The Gospel of Mary: Beyond a Gnostic and a Biblical Mary Magdalene (Journal for the Study of the New Testament Supplement) Hardcover – 1 May 2004
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"The author's goal is to evaluate the portrayal of Mary in the late-second-century Coptic text, 'The Gospel of Mary', and also to compare this with Mary's portrayal in the canonical gospels....-The Bible Today, May/June 2006"
."..this study is rich in detail and will repay careful consideration by all working in these broad areas of interest. The book is certainly a highly significant addition to the growing literature on the Gospel of Mary and the figure of Mary Magdalene in early Christianity." -;/div>--Sanford Lakoff "Expository Times "
'a well structured piece of research which opens the way for further questions' Neotestamentica 40.2 (2006)--Sanford Lakoff
"offers a fresh approach that is both interesting and, in many cases, convincing."--Sanford Lakoff "Journal of Religion "
"In amongst the plethora of pseudo-scholarly books concerning ecclesiastical conspiracy theories in the wake of The Da Vinci Code, this short book on the Gospel of Mary is a welcome and illuminating alternative." ANVIL 23.4 2006--Sanford Lakoff "Anvil "
About the Author
Esther de Boer completed her PhD at the Theological University of Kampen, Holland. She is the author of 'Mary Magdalene: beyond the Myth" (Trinity Press International, 1997).
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Esther passed away in July of last year (2010). When I read this book at the start of this year; I was not yet aware of the 51 year old author's untimely passing. This knowledge only confirmed to me how special this book really is, and I hope that it becomes well-known, in honour of the woman who wrote it and her incredible life of biblical scholarship which will surely outlive her for many, many years to come.
De Boer does not think that the Gospel of Mary is Gnostic. Unlike King who just dismisses the concept of Gnosticism altogether, de Boer goes into great depth to explain exactly why she does not believe it to be a Gnostic work. By analysing the discussion of the material world in the Gospel, and appealing to the ideas of Stoicism and Philo of Alexandria, she cogently argues that it does not demonstrate any evidence of dualism and creation of the material world by the Demiurge. On the section describing the ascent of the soul, de Boer remarks that these ideas are not in themselves unique to Gnostic schools. Personally I am not convinced as the example given feels rather different to what is described in the Gospel of Mary and indeed many other decidedly Gnostic works. Sadly the fragmentary state of our manuscripts means that we will probably never be able to arrive at any answer with certainty short of a future discovery of an intact copy.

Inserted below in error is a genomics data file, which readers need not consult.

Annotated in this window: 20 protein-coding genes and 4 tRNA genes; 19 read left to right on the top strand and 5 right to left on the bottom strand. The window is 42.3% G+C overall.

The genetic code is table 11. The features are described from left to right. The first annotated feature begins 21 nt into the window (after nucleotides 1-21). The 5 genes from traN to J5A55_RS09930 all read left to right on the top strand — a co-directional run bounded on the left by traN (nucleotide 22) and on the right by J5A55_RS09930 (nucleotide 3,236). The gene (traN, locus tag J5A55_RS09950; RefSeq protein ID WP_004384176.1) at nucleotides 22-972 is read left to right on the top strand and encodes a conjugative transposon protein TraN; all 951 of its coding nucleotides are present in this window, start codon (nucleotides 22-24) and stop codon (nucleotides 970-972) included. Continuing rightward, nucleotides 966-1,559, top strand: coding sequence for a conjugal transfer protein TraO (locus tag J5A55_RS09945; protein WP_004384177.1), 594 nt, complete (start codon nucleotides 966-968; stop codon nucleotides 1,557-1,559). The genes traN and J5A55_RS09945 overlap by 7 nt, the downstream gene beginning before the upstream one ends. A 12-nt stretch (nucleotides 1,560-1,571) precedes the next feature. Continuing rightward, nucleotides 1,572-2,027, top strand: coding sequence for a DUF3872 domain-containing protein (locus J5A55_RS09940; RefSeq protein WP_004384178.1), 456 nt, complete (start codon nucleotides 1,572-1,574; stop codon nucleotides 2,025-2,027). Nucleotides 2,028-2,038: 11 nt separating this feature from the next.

Apart from the Gospel of Mary, much of the book also analyses in great depth the portrayal of Mary Magdalene and also of women in general in the canonical Gospels, and the relation to the portrayal in the Gospel of Mary. The Gospel of John is considered to be closest to the Gospel of Mary in its portrayal of Mary Magdalene, and in a slightly outlandish section the possibility of Mary being John's "beloved disciple" is mooted. De Boer notes that, contrary to what some people like to think, the portrayal of women in Gnosticism is not universally positive, nor is it always negative in canonical texts.
De Boer sees the Gospel of Mary as preserving some historical traditions about Mary, and that the purpose of the work is as an exhortation to preach the Gospel, and also to counter any tendency to dismiss the witness of women purely because of their gender.
Whilst I am not convinced by all the conclusions of de Boer, this book is essential reading for anyone studying both the Gospel of Mary itself and the portrayal of women in the canonical gospels.
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To be able to evaluate these different viewpoints on the Gnostic Mary Magdalene, the present study focuses on the Gospel of Mary, which is considered to be the most important early witness to the esteem of Mary Magdalene in Gnostic circles. Boer investigates the following aspects: